While modern photography can admittedly create the same imagery, it can only deliver the visual treat with a lot of help from CGI; post-processing software just doesn’t have the capabilities for it. Let us say you manage to find a castle for the photoshoot. Imagine the logistics concerned and the additional expense for using the property for commercial purposes, on top of the photographer’s fee. In contrast, 3D rendering can create the entire scene instead of renting one.
Creativity in photography is limited by what is physically available. The limit in 3D rendering is the artist’s
imagination and skills. An experienced render artist should be able to draw any imaginable objects, fictional or otherwise, build the 3D models, and then use them for the render. Essential elements, including lights, reflections, and shadows, require no actual lighting equipment. Most 3D rendering programs come equipped with features to generate and simulate how natural and artificial light sources behave. As the rays of light hit a surface, they can bounce or refract depending on the characteristics of the surface, which are affected by types of materials, colors, and textures.
Apart from the unrestrained possibilities to create any scene, 3D rendering offers limitless customization options. An effective furniture marketing campaign may require multiple images to showcase the details and designs in various interior settings. There can be variations of colors, materials, dimensions, and additional ornamentations of the same basic model. Photography requires a new set of props for each different backdrop. Therefore, a single photoshoot session can use dozens of physical objects. For a furniture model with various colors, the photographer will have to capture at least one image for each color. This is only possible and cannot happen unless the company lends some prototypes (or production versions) of the furniture. The crew may have to rework the backdrop multiple times if the company wants a unique setting for each color option.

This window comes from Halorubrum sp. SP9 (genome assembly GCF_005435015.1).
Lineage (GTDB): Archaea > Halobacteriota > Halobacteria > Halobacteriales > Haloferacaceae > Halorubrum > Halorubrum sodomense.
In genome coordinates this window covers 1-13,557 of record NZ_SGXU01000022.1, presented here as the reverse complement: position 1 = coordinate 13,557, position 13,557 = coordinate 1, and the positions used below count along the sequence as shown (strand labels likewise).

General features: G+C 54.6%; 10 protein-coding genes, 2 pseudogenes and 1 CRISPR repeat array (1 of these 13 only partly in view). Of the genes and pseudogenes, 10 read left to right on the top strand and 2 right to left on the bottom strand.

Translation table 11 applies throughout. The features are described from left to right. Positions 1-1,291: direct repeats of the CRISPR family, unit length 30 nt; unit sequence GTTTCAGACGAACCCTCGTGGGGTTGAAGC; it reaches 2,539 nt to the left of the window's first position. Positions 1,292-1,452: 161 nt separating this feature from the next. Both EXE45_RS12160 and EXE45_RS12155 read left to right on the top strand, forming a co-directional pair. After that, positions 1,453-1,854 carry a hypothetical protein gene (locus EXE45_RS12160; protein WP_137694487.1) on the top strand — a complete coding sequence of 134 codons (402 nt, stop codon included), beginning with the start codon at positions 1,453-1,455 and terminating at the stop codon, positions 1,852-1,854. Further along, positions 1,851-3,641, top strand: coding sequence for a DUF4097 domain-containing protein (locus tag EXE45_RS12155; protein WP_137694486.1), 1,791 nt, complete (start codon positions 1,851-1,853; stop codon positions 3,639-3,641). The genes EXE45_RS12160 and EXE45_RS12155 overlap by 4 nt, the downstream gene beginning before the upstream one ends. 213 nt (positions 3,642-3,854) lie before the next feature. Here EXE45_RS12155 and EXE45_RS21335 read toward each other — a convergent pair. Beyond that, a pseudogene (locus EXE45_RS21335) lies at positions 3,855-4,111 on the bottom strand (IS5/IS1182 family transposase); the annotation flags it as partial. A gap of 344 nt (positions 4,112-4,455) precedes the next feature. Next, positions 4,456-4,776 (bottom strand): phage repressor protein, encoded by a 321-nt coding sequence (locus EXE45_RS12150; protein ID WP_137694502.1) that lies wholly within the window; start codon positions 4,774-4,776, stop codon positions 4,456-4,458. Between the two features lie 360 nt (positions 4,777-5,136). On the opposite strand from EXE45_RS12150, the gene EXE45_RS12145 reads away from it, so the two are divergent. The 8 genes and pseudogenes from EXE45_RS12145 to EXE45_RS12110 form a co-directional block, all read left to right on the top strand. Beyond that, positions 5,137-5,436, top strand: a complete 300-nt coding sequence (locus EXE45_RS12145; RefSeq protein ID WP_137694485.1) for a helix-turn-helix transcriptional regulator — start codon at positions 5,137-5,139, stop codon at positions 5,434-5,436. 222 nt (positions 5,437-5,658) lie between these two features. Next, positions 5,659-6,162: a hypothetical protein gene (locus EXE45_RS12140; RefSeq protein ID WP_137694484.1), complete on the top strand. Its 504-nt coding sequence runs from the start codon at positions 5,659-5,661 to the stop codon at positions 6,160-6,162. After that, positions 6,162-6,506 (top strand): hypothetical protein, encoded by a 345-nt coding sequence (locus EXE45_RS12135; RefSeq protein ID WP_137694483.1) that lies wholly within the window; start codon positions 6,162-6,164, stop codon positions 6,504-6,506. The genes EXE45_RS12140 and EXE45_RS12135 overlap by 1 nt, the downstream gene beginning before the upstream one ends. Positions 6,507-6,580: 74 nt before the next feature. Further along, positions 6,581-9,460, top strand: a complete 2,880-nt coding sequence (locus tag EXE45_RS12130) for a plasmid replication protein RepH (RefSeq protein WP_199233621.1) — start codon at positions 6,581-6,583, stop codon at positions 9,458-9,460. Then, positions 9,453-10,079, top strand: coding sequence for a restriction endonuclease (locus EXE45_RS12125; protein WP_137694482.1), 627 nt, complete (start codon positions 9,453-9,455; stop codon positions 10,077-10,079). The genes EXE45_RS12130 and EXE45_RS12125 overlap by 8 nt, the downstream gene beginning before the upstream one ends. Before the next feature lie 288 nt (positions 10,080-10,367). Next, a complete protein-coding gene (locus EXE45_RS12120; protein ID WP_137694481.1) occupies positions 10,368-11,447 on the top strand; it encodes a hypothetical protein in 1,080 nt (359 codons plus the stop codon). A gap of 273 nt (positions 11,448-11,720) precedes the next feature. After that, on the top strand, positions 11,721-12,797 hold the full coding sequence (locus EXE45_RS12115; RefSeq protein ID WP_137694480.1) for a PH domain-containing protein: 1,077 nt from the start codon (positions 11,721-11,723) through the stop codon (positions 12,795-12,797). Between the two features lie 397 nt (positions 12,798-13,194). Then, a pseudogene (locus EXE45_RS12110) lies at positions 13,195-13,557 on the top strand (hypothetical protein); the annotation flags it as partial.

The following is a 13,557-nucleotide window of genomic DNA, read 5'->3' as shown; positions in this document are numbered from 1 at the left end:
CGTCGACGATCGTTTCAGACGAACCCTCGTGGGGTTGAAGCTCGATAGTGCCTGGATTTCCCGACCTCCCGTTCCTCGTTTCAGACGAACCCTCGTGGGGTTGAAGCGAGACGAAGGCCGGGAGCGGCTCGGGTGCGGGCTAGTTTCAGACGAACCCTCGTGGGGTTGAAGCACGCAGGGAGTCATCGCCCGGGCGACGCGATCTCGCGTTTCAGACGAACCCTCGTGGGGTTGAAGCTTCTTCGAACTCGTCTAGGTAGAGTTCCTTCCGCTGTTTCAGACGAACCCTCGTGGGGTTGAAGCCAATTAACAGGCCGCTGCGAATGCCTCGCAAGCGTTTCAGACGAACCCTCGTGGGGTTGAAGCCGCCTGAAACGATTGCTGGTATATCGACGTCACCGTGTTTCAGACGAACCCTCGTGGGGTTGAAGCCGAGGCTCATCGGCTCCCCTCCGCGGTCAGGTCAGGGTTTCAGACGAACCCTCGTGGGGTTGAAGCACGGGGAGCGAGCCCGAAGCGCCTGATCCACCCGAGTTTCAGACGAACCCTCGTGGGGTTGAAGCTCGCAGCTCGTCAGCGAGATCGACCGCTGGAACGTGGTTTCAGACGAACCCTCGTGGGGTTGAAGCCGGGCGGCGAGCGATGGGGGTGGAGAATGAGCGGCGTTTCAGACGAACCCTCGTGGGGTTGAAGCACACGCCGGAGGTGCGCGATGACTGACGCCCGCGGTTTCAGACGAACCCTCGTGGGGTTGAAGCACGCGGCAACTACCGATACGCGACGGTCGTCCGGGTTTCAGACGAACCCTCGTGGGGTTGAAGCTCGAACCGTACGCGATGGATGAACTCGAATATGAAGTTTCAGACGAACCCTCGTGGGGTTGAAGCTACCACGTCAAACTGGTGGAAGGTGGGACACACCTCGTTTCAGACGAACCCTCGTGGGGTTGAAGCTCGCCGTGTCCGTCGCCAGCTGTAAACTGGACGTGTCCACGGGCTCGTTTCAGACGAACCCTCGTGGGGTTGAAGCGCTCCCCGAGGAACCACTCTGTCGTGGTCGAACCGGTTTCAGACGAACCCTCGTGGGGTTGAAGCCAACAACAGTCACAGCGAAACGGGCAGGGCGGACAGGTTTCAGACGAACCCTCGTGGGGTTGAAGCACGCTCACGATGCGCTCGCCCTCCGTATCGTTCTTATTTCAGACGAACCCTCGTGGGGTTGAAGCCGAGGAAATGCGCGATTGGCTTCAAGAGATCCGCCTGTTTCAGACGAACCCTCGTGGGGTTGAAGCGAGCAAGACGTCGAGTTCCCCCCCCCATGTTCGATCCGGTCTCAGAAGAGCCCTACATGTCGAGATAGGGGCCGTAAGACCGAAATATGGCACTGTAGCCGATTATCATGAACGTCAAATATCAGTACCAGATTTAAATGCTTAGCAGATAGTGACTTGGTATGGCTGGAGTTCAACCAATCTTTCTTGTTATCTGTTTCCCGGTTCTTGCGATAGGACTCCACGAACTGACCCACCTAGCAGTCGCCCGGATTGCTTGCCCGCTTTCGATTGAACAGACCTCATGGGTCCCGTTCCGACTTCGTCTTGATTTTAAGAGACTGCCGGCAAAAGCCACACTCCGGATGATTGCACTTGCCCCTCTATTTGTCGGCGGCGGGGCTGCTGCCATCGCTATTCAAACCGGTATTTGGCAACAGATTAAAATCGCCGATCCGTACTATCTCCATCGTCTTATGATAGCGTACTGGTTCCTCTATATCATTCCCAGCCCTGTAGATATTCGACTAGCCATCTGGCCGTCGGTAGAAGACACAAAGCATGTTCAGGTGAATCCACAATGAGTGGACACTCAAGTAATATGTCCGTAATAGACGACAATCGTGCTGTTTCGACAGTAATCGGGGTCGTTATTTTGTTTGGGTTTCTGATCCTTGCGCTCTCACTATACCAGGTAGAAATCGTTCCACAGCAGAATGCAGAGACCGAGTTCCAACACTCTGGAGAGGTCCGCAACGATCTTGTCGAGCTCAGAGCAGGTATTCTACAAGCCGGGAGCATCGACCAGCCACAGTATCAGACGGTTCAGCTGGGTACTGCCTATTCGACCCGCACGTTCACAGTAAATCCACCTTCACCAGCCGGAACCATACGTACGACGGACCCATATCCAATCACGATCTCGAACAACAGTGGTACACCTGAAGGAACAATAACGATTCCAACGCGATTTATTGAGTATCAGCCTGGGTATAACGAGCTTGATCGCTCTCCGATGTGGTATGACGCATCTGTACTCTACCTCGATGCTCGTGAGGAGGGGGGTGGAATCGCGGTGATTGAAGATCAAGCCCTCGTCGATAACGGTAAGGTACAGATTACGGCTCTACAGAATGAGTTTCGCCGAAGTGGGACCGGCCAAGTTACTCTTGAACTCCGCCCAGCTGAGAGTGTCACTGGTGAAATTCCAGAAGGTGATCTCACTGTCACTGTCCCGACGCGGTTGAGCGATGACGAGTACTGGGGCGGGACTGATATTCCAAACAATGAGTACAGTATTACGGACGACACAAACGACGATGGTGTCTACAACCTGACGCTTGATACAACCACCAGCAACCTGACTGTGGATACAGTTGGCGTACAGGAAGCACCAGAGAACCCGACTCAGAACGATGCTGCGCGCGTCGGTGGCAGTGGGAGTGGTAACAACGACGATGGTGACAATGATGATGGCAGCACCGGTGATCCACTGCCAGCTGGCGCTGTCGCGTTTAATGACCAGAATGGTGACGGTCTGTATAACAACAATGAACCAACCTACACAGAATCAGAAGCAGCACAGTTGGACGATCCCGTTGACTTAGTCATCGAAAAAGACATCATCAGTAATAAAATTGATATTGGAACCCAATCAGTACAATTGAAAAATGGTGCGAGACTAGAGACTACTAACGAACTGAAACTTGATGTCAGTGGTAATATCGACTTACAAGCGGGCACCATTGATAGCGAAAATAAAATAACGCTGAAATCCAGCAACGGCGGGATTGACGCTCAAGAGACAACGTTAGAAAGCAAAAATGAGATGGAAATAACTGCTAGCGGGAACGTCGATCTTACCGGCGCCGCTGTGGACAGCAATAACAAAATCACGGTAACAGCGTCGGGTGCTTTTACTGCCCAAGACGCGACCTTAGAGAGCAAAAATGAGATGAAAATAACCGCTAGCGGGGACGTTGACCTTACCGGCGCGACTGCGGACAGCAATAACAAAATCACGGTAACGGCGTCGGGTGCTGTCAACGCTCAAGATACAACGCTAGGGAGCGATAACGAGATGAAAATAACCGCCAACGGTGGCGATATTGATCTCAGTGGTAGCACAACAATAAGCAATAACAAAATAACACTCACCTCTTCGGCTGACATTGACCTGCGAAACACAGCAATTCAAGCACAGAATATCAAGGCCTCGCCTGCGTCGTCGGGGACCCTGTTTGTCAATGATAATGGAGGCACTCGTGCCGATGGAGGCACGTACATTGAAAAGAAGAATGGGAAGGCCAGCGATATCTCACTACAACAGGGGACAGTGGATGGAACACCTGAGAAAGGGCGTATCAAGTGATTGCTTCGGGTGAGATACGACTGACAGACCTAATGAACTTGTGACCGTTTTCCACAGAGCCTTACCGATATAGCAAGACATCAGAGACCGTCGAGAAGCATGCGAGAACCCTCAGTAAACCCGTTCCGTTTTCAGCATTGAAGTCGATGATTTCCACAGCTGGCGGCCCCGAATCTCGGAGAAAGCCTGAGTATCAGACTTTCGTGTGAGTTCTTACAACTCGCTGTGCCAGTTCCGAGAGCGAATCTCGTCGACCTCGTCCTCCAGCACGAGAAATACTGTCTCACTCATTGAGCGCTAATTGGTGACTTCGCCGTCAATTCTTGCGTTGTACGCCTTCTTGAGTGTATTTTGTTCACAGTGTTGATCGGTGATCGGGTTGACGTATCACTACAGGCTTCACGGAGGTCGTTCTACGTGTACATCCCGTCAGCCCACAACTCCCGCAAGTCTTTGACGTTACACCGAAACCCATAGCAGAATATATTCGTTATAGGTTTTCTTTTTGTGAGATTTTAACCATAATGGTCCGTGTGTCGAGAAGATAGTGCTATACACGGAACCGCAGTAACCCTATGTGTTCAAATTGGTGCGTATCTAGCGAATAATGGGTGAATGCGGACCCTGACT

There is only a little room for error because a slight mistake in the original capture can be challenging to improve post-processing. A photographer may call for another complex photoshoot to achieve perfection. All objects in a rendered image are 3D models made on a computer screen, providing an endless customization option. A render artist can alter the specifications of the objects as needed. There is no need for prototypes and other complementary items to build a scene. Everything from furniture color to backdrop layout is a product of CGI and therefore customizable down to the tiniest detail. In short, 3D rendering eliminates the requirement or necessity to have any tangible product to create a furniture marketing image, not even the furniture itself. The camera angle and direction of light are customizable too.
An animated render can provide an interactive zoom feature and an all-around perspective of the furniture for the viewer to have a more thorough inspection of the product. As long as an image still has not reached the final phase of the rendering process, making changes is within the bounds of possibility. Most render firms or artists will allow their clients to propose some last modifications before the final render. It is better to make modifications at this point rather than do revisions at a later date. Revision of any sort must involve a re-render, which stretches the timeline further back.
3D Asset flexibility
A massive advantage of 3D rendering is assets reusability. A client should receive all the files used for the render once the project concludes. If you are not sure about this, please make it clear before hiring a CGI professional that you want the last deliverable for the project to include the final render -typically in image format – and the 3D models, both raw and raw and modified. Unless you provide the 3D assets at the beginning of the project, the renderer will charge an additional fee for creating or purchasing the 3D models required. Every file attached to the render is essentially yours, so it only makes sense for you to receive them. You want to have the files because of their reusability. In future render projects for new furniture, using the same 3D assets will save you time and money. The real-cost saving benefit of 3D rendering materializes after the first project. Instead of making new 3D models each time, it is better to reuse the existing assets and apply some changes as you see fit.
It wouldn’t be accurate to assume that 3D rendering is an all-around better choice than photography for every furniture imagery project. Photography remains a reliable and quick method for obtaining furniture images for immediate publication; photographs are good when you are in a hurry. 3D rendering takes time to finish and is likely more expensive. However, if you consider what you get for the amount you pay, CGI can actually save money in the long run. You should not take for granted the reusability and customizability factors because they can and will serve you well in any future furniture render project.
How can Cad Crowd assist?
We have a network of artists and professionals who can assist you with any 3D furniture rendering project, irrespective of what you need to be done Why wait? Contact us for a free quote.The post 3D Rendering Furniture vs. Photography: Which is Better For Your Furniture Company? first appeared on Cad Crowd.